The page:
What is a Paraplanner?
If you’re interested in entering the field of finance as a paraplanner or wanting to understand a little more about what a paraplanner does, then we have some essential points for you below.
We’ll take a look at everything from a few of the duties you’ll be undertaking in your day-to-day as well as some of the qualifications you’ll need to become a paraplanner. You might also be wondering about the career trajectory that comes from being a paraplanner and where an Advanced Diploma of Paraplanning can get you in Australia’s financial service industry, so we’ll take a look at this too.
All that said, let’s take a look below at the role of a paraplanner and what you can expect your life to be like should you succeed in landing in this role.
The Paraplanner Qualifications
For you to understand a little more about what a paraplanner does, we’ll first take a look at the qualifications required. This might give you a bit more insight into what the field entails and what sort of responsibilities you will be given.
To start, following the Australian Corporations Act, any individuals interested or planning on offering financial product advice to a party will be required to meet a specific educational requirement as outlined in the ASIC Regulatory Guideline 146 (RG146).
It’s important to note that employers will look at this guideline when planning on hiring a new paraplanner to ensure you’re offering the knowledge and meeting the requirements as quoted in this guideline.
To keep things simple, a paraplanner meeting the guideline’s requirements will need to have either an Advanced Diploma of Financial Planning under their belt or an Advanced Diploma of Paraplanning from a reputable educator.
With this education, you’ll be on the way to being employed as a paraplanner.
Who Do Paraplanners Work For
Briefly, a paraplanner will often work under individuals in the financial advisory industry to offer State of Advice documentation, thus enabling a financial advisor more time in their day to work with clients and provide financial advice.
It’s important to note that many financial advisors often don’t have the time to spend around six hours each day working on their Statement of Advice documentation without being caught up, which is where paraplanners come in.
You’ll be offering these advisers faster turnarounds and a general better experience for their clients.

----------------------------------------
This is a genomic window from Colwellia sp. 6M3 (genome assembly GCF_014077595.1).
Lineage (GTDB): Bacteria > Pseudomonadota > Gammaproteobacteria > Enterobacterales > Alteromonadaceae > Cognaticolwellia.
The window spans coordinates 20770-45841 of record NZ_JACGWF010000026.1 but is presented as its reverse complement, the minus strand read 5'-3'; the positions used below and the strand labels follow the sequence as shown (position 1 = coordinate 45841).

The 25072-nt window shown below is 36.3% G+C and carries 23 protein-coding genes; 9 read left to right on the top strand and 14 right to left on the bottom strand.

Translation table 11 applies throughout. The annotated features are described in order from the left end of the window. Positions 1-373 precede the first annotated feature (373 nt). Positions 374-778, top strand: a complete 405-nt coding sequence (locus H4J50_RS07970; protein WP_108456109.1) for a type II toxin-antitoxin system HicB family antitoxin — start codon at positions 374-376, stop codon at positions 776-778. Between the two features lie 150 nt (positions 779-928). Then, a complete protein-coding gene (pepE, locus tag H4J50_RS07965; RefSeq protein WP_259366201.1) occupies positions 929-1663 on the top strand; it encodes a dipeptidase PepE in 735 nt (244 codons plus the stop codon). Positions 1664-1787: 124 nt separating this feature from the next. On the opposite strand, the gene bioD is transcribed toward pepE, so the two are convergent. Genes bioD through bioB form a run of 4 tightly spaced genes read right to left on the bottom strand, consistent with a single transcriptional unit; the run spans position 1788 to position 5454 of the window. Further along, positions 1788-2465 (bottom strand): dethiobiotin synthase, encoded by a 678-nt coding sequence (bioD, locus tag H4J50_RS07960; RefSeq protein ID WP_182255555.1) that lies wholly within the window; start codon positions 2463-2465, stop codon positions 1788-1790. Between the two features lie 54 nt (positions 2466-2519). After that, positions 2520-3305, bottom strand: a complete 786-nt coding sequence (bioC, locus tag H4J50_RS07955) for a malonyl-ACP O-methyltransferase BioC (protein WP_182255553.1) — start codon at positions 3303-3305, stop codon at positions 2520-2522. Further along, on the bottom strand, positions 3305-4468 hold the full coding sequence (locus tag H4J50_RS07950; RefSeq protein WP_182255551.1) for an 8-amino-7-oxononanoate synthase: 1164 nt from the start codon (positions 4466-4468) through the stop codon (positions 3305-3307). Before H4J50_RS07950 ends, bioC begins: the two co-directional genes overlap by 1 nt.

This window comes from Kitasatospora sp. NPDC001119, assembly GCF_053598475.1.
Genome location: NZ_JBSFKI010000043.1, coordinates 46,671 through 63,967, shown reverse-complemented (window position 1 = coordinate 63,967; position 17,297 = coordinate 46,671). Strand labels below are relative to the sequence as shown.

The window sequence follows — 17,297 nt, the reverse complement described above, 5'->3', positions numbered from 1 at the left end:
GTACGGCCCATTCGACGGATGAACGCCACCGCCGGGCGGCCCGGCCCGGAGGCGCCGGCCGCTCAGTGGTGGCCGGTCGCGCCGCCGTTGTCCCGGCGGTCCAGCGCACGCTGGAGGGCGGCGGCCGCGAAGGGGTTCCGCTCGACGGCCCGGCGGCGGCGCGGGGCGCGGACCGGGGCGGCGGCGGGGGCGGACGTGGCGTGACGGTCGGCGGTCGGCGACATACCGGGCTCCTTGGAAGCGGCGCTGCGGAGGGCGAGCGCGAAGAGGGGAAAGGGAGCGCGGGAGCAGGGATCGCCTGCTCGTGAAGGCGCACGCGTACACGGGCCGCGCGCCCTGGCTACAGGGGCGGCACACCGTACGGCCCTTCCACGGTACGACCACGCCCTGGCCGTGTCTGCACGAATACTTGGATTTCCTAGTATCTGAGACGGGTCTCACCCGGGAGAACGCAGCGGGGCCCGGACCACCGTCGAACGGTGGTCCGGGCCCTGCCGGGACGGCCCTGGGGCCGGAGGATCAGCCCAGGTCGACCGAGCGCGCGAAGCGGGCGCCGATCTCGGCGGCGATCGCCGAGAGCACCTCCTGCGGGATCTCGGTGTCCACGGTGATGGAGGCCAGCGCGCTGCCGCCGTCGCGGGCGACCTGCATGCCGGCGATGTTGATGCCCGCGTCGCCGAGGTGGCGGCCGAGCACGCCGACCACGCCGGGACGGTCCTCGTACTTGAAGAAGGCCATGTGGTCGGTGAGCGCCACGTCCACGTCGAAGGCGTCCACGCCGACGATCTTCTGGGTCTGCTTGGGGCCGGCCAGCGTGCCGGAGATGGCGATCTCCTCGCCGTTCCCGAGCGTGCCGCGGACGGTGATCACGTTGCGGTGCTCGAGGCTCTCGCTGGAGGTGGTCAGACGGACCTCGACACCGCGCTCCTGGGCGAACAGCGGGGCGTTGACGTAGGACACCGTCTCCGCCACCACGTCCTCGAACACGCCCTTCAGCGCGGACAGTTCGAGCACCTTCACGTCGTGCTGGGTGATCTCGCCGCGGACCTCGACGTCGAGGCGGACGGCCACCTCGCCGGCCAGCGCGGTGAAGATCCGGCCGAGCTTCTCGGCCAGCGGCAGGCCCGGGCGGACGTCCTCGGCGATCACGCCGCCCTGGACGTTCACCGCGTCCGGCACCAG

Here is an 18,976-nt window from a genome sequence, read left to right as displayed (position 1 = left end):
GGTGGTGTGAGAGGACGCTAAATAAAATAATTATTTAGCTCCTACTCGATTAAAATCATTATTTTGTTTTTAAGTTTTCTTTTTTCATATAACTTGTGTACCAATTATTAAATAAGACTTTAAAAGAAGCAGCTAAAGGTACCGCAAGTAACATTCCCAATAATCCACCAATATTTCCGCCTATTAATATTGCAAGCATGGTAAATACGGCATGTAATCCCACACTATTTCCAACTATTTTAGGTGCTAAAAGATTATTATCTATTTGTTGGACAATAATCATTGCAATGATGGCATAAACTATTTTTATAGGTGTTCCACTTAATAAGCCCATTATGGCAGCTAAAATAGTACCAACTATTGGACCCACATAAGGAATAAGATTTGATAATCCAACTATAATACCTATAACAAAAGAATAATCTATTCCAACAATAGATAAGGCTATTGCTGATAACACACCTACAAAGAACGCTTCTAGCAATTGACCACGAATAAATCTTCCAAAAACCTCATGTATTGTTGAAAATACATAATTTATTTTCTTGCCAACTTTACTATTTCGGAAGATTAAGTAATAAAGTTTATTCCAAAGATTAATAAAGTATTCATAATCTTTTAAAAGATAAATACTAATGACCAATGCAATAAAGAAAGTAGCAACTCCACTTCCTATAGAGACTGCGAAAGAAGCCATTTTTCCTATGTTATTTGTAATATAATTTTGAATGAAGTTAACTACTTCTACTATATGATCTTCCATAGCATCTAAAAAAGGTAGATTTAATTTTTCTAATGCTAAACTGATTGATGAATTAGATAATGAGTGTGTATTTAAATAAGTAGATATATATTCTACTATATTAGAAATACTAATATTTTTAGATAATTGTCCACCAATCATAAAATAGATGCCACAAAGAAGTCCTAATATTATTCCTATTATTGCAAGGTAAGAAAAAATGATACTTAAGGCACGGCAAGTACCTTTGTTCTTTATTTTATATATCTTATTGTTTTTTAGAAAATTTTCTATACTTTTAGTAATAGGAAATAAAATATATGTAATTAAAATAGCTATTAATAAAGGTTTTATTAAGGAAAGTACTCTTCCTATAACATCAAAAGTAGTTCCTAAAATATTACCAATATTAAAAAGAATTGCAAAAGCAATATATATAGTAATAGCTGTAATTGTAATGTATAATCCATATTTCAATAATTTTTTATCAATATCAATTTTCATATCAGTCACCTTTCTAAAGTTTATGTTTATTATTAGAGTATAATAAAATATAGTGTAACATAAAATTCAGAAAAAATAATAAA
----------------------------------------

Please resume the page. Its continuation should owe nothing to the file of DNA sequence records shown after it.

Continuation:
What Does a Paraplanner Do
Although most workplaces will have a range of different duties for their paraplanners, there are some tasks that will be common across the board. Most paraplanners work in financial modelling and administration and typically assist in client meetings and with research tasks.
A few of the more common duties of a paraplanner include:
- Drafting and finalising State of Advice documentation
- Undertaking financial modelling procedures
- Updating in-house Statement of Advice templates
- Taking care of outscored paraplanning team member workflows
- Preparing insurance cover quotes for personal insurance
- Preparing Record of Advice paperwork
- Drafting letters to clients
- Finalising documentation such as rollover forms, application forms and redemption requests
- Making phone calls to clients and finalising general information
- Updating documents such as financial planning templates
- Assisting with reception work
- Dealing with website management
- Training other paraplanners or new staff
With all of these workflows in mind and a whole lot more, it’s clear to see that paraplanners do a tonne of work in the office beyond just the preparation of financial documents.
That in mind, this is good news for those looking to become a paraplanner as you’ll be able to rely on your day being segmented into a few different tasks, breaking the monotony.
Career Trajectory of a Paraplanner
A paraplanner is an excellent occupation to land in when it comes to moving up the financial industry’s career ladder. You’re able to move up to financial advisor or even the owner of a practice during your time in the industry.
Typically a paraplanner’s career progression is as follows:
- Administration Assistant — $40,000 Salary
- Junior Paraplanner — $50,000 Salary
- Paraplanner — $60,000 Salary
- Senior Paraplanner — $80,000 Salary
- Financial Advisor or Contracted Paraplanner — $100,000 Salary
- Senior Financial Advisory or Practice Owner — $120,000 or Higher Salary
With that career path noted, it’s quite easy to see that moving directly into an Advanced Diploma of Paraplanning will enable you to jump the queue so to speak and gain the knowledge to move up the ladder in a financial services business a whole lot faster than if you were to start at the very bottom.
To summarise a paraplanner’s career details above, a paraplanner’s role is essentially to undertake a range of different administrative duties that are typically required by a financial advisor.
A paraplanner is a team member or an occupation developed to assist directly with financial planners and enable them to better perform their tasks by removing a large swathe of the administrative or ‘paperwork’ duties involved with the profession.